“Ciudad Universitaria is the main campus of the Universidad Nacional Autónoma de México, the largest university in Latin America (300,000 students), responsible for tuning the minds of those who have gone out to shape the country (three Mexican Nobel laureates — Alfonso García Robles in 1982 for peace, Octavio Paz in 1990 for literature and Mario Molina in 1995 for chemistry — are graduates). Since 2005, the UNAM has been ranked as the best university in Latin America, Spain and Portugal.” (Kurt Hollander, The New York Times, January 27th. 2008)
The impressive new building, which is a long awaited addition to the University’s Cultural Center, was designed by internationally renowned Mexican Architect Teodoro González de León, following the National University’s tradition for architectural excellence (the Campus was declared World Heritage in 2007).
The architectural program was created in response to ground-breaking concepts in museological thought put forth by the Museum’s founding Director, Graciela de la Torre, that advocate a new paradigm for the liberation of cultural patterns in Latin American exhibition practice, while stressing the difficulties of “creating” a museum for the third millennium.
Embedded in the volcanic lava landscape that characterizes this area in the deep South of Mexico City, the handsome 13,000 M2 two-story building is divided into three basic sections: the generous exhibition galleries in the west wing are on the same level as the remarkable plaza that leads to the concert hall and theatres of the Cultural Center. The entire east wing, connected on both levels by a magnificent staircase, will be devoted to public services (mostly free of charge), such as the Agora/education-learning space, the experimental Sound Site, the auditorium and conference hall, the newly created Arkheia documentation center, the museum shop and cafeteria/restaurant. Beneath the exhibition area, the museum holds state-of-the-art technical installations designed both for temporary loans and the permanent Collection.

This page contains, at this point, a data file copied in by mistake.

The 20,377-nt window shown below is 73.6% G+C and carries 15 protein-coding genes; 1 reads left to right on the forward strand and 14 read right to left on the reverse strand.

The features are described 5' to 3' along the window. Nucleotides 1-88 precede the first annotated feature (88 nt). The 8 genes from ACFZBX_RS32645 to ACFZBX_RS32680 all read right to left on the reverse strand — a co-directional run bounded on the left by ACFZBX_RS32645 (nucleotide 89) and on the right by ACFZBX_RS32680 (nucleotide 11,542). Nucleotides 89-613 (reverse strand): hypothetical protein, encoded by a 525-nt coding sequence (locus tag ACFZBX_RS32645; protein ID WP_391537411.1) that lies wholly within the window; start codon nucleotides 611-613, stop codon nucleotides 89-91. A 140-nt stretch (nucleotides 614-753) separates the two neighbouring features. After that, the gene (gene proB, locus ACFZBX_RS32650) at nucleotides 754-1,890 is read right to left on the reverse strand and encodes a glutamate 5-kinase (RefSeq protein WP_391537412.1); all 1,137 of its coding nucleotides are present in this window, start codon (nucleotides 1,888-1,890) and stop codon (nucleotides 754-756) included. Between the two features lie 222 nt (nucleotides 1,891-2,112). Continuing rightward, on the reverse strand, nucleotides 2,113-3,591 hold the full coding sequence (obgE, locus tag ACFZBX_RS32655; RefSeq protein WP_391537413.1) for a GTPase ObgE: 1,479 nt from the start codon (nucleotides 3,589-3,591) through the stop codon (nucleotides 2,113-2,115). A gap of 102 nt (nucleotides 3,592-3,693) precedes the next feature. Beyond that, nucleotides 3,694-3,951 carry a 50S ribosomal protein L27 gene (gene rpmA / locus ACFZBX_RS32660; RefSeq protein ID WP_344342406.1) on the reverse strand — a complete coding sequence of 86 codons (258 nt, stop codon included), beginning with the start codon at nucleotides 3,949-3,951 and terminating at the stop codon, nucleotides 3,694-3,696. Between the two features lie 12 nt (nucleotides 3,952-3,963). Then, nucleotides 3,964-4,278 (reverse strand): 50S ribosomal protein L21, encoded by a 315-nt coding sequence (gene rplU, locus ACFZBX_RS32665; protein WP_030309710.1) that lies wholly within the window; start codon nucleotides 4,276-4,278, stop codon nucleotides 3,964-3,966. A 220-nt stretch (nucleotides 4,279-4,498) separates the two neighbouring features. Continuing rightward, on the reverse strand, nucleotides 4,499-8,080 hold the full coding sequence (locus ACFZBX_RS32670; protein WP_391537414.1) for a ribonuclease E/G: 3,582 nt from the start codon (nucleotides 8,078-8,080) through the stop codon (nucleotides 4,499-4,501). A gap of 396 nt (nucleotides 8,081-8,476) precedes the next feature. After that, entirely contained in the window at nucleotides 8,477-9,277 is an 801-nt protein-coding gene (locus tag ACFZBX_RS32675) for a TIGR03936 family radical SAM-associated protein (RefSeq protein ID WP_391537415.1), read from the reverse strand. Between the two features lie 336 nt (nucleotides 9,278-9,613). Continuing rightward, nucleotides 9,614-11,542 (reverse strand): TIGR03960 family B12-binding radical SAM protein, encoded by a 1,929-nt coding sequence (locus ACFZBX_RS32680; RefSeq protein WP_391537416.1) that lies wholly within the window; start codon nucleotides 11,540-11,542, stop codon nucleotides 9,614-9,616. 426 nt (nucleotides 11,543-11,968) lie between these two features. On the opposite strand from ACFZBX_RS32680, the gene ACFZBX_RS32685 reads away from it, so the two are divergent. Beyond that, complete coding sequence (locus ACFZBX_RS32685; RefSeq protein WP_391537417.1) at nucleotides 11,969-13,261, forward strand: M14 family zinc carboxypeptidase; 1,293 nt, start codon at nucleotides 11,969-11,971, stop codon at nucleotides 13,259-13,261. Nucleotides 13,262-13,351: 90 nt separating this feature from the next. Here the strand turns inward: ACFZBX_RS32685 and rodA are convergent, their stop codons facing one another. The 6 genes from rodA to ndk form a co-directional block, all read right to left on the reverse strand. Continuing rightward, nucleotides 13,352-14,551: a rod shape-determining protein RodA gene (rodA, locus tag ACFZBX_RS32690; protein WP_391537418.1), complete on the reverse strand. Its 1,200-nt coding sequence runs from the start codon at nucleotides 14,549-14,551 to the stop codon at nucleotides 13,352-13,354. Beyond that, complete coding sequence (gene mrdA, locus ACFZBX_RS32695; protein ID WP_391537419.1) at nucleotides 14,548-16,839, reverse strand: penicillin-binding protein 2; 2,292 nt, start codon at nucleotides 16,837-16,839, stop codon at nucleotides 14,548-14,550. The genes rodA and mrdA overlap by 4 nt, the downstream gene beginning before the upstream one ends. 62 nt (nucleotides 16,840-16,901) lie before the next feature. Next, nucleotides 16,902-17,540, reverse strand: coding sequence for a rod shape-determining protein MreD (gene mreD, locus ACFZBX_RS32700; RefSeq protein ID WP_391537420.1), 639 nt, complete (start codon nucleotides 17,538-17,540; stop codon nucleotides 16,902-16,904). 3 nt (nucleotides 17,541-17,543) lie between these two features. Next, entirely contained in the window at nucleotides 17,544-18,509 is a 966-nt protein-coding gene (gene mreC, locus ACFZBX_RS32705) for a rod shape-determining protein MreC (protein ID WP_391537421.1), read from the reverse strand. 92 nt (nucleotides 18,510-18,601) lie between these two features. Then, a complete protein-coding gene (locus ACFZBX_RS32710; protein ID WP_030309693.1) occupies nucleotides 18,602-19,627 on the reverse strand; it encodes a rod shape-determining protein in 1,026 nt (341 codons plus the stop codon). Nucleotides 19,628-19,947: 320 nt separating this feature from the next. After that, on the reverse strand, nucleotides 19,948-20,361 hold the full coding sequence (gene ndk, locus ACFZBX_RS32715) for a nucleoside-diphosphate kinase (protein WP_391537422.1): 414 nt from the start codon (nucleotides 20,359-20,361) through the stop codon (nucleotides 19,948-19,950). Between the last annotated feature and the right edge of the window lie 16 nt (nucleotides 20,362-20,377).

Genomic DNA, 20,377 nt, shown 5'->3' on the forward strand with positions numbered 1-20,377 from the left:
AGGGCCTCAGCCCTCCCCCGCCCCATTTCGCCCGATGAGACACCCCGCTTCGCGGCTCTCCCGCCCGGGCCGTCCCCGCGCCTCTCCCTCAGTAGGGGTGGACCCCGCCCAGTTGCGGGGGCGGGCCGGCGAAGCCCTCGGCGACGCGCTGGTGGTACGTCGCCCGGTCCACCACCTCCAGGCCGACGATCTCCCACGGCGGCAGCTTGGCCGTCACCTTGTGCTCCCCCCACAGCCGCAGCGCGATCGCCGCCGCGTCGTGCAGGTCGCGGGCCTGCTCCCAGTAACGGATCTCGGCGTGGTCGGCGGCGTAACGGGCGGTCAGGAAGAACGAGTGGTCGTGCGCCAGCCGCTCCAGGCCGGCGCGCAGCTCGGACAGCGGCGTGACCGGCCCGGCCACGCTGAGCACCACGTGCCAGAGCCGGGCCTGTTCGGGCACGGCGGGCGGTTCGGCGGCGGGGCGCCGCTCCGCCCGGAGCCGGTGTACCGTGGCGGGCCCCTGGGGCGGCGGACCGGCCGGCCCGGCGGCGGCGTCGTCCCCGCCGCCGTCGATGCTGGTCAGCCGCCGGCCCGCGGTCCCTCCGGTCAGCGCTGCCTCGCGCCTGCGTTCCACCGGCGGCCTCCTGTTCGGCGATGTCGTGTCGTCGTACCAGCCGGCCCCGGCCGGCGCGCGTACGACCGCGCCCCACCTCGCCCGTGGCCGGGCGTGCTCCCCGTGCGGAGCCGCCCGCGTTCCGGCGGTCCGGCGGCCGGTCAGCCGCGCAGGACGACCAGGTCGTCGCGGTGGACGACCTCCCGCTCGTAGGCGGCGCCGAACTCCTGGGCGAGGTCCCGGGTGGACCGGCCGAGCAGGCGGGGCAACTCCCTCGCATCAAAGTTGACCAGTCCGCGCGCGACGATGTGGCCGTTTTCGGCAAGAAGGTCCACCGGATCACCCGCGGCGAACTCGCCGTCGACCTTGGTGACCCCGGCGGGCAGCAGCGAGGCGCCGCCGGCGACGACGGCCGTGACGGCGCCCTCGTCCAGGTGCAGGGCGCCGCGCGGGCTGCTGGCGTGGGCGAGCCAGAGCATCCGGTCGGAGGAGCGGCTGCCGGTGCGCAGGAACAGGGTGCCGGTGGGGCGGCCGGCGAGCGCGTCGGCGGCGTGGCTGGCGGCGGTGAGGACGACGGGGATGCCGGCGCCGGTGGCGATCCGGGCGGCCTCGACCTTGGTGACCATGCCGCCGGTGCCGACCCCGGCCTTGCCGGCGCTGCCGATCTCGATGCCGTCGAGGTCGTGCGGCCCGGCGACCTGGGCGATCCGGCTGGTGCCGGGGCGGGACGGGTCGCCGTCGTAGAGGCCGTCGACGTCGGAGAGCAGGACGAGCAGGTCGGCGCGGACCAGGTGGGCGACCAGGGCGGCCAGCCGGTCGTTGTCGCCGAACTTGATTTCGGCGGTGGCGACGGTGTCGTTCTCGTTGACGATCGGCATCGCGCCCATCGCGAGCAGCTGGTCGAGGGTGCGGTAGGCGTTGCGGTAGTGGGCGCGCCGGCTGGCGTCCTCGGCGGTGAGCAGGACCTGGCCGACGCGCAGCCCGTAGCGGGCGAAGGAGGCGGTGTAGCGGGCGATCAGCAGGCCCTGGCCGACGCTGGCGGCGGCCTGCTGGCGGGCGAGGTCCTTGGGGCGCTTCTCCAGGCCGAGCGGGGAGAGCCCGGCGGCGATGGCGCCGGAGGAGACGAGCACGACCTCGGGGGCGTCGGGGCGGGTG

While the UNAM has always played a prominent role in Mexican culture, it was not until 2003 that the decisive visibility of Mexican Contemporary Art in the global scene provided the necessary impulse for the construction of a new facility to undertake the responsibility of expanding the Mexican public’s knowledge of both the local and international contemporary visual arts practice. In the process of planning the building and designing the programs, the UNAM also enrolled in the construction of Mexico’s first comprehensive public contemporary art collection.
Following a proposal authored by Olivier Debroise, the MUAC created an acquisitions program for the Collection that covers a broad historical spectrum, beginning with works rescued from the time of the construction of the Campus in 1952. This ongoing project brings together not only a survey of the fragmented tendencies of the last 50 years of Mexican production – it has also established a permanent agreement with two of Mexico’s most respected international collectors – the Corpus Group and the Charpenel Collections – to enhance the dialogue with global experience.
The MUAC’s curatorial program will consist of two yearly cycles of temporary exhibitions, essentially grounded on the results of a continuous seminar that includes academics and specialists in discussion with the Museum’s newly appointed curatorial team – Guillermo Santamarina and José Luis Barrios – who will work in tandem to cover both the experimental and documental aspects of the Museum’s contents.
The opening artistic statements – to be revealed shortly – include an impressive roster of local and international artists, solidly put together in four extremely potent and controversial exhibitions.
MUSEO UNIVERSITARIO ARTE CONTEMPORÁNEO – MUAC
Circuito Mario de la Cueva s/n
Centro Cultural Universitario
Mexico, D.F. 04000